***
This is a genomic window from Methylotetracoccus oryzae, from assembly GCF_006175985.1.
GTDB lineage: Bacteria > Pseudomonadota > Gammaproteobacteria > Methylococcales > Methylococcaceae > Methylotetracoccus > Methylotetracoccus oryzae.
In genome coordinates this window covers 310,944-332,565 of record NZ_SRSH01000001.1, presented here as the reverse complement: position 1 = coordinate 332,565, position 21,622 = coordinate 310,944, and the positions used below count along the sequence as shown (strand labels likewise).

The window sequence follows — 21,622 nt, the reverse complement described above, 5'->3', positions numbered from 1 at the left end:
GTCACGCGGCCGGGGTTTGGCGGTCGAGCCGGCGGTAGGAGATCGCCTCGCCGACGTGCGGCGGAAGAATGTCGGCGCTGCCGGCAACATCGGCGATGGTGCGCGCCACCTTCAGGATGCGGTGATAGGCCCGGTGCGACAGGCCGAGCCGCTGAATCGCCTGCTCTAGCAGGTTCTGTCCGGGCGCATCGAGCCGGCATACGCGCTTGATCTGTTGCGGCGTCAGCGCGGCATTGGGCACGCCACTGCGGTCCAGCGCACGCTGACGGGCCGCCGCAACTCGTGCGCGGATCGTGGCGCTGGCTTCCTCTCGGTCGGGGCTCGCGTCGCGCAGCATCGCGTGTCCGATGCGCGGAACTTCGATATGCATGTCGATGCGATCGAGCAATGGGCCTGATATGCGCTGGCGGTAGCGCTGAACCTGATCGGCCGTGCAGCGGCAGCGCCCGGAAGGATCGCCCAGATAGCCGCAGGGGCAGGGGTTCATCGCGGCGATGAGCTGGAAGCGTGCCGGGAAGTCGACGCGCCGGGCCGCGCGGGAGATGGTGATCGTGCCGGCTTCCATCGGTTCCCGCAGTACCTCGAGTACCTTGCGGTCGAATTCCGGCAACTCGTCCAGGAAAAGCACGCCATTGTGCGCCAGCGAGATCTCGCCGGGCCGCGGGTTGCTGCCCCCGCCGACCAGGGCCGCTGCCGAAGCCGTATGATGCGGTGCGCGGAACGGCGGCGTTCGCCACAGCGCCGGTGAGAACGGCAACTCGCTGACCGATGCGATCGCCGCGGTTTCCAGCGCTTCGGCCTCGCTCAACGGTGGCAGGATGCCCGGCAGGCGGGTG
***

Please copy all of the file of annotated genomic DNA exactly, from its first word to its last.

This is a genomic window from Methylotetracoccus oryzae, from assembly GCF_006175985.1.
GTDB lineage: Bacteria > Pseudomonadota > Gammaproteobacteria > Methylococcales > Methylococcaceae > Methylotetracoccus > Methylotetracoccus oryzae.
In genome coordinates this window covers 310,944-332,565 of record NZ_SRSH01000001.1, presented here as the reverse complement: position 1 = coordinate 332,565, position 21,622 = coordinate 310,944, and the positions used below count along the sequence as shown (strand labels likewise).

The window sequence follows — 21,622 nt, the reverse complement described above, 5'->3', positions numbered from 1 at the left end:
GTCACGCGGCCGGGGTTTGGCGGTCGAGCCGGCGGTAGGAGATCGCCTCGCCGACGTGCGGCGGAAGAATGTCGGCGCTGCCGGCAACATCGGCGATGGTGCGCGCCACCTTCAGGATGCGGTGATAGGCCCGGTGCGACAGGCCGAGCCGCTGAATCGCCTGCTCTAGCAGGTTCTGTCCGGGCGCATCGAGCCGGCATACGCGCTTGATCTGTTGCGGCGTCAGCGCGGCATTGGGCACGCCACTGCGGTCCAGCGCACGCTGACGGGCCGCCGCAACTCGTGCGCGGATCGTGGCGCTGGCTTCCTCTCGGTCGGGGCTCGCGTCGCGCAGCATCGCGTGTCCGATGCGCGGAACTTCGATATGCATGTCGATGCGATCGAGCAATGGGCCTGATATGCGCTGGCGGTAGCGCTGAACCTGATCGGCCGTGCAGCGGCAGCGCCCGGAAGGATCGCCCAGATAGCCGCAGGGGCAGGGGTTCATCGCGGCGATGAGCTGGAAGCGTGCCGGGAAGTCGACGCGCCGGGCCGCGCGGGAGATGGTGATCGTGCCGGCTTCCATCGGTTCCCGCAGTACCTCGAGTACCTTGCGGTCGAATTCCGGCAACTCGTCCAGGAAAAGCACGCCATTGTGCGCCAGCGAGATCTCGCCGGGCCGCGGGTTGCTGCCCCCGCCGACCAGGGCCGCTGCCGAAGCCGTATGATGCGGTGCGCGGAACGGCGGCGTTCGCCACAGCGCCGGTGAGAACGGCAACTCGCTGACCGATGCGATCGCCGCGGTTTCCAGCGCTTCGGCCTCGCTCAACGGTGGCAGGATGCCCGGCAGGCGGGTG